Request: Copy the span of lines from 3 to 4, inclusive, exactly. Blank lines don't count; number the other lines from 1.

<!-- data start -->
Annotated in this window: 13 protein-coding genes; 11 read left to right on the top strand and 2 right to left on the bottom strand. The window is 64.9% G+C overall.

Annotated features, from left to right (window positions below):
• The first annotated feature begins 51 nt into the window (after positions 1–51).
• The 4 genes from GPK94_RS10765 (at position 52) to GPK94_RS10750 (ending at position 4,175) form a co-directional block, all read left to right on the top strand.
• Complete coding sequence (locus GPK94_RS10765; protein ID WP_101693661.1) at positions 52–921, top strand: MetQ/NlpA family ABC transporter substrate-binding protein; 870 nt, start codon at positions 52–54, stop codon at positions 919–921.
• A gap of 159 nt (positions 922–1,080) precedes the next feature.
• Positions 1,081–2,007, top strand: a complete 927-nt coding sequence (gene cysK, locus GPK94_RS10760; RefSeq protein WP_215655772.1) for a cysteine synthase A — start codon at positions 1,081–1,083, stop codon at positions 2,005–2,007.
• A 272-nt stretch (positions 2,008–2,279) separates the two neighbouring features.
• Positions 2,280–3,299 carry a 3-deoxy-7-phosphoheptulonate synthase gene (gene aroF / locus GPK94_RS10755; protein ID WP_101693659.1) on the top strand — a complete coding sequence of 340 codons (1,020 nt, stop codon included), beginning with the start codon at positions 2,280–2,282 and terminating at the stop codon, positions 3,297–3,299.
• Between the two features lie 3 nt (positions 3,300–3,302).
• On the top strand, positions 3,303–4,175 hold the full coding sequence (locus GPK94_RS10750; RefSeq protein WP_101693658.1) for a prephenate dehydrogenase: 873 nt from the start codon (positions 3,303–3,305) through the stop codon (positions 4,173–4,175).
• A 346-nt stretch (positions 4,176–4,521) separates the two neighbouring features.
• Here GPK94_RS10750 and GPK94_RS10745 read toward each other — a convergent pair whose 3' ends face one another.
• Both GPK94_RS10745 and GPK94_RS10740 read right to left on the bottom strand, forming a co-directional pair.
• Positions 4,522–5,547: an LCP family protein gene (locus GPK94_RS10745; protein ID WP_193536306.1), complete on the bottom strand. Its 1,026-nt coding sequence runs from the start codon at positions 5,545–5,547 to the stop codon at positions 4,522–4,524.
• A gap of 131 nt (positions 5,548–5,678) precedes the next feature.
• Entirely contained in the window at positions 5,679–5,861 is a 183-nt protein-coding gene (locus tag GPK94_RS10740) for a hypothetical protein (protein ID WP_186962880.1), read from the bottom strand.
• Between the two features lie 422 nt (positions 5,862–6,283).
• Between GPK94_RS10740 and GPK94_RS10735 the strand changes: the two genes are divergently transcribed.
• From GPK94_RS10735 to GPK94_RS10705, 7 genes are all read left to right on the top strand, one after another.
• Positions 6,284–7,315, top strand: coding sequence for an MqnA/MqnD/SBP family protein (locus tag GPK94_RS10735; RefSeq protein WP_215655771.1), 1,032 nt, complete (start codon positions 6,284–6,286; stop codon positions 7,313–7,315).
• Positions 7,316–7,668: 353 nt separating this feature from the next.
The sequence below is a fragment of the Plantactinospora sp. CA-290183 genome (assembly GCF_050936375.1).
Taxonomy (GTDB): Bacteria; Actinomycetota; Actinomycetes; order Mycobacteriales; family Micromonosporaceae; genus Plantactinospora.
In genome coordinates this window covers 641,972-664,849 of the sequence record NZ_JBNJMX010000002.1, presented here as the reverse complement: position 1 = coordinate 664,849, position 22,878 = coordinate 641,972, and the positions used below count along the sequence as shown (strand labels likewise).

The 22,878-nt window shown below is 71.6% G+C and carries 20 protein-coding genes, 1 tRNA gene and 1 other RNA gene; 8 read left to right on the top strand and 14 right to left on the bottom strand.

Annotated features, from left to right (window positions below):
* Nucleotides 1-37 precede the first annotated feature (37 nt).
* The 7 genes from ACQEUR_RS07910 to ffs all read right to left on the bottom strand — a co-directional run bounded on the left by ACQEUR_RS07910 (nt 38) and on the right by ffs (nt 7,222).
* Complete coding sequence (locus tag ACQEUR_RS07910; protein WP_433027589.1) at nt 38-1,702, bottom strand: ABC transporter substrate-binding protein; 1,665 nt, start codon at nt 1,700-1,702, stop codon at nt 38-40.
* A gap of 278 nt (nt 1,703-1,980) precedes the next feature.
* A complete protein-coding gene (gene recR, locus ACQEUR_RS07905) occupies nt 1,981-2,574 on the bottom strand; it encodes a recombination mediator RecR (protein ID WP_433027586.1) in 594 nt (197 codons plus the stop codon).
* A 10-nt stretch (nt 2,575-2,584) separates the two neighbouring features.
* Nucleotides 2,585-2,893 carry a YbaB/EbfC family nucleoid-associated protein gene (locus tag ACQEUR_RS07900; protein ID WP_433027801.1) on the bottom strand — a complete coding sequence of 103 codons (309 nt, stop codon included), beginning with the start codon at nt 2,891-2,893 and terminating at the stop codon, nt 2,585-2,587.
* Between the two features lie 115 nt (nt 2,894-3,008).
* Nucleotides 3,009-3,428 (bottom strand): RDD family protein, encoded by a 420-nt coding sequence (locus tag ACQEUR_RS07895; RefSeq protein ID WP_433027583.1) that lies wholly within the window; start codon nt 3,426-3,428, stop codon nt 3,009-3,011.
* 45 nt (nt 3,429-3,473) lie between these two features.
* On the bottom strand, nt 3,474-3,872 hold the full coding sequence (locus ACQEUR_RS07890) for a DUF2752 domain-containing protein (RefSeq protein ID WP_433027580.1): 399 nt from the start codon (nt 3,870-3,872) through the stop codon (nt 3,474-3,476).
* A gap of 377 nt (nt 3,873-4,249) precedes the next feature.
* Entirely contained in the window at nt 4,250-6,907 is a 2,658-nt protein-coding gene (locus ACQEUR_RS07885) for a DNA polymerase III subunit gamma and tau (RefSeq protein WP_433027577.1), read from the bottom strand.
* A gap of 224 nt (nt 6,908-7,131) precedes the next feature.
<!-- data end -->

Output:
• The first annotated feature begins 51 nt into the window (after positions 1–51).
• The 4 genes from GPK94_RS10765 (at position 52) to GPK94_RS10750 (ending at position 4,175) form a co-directional block, all read left to right on the top strand.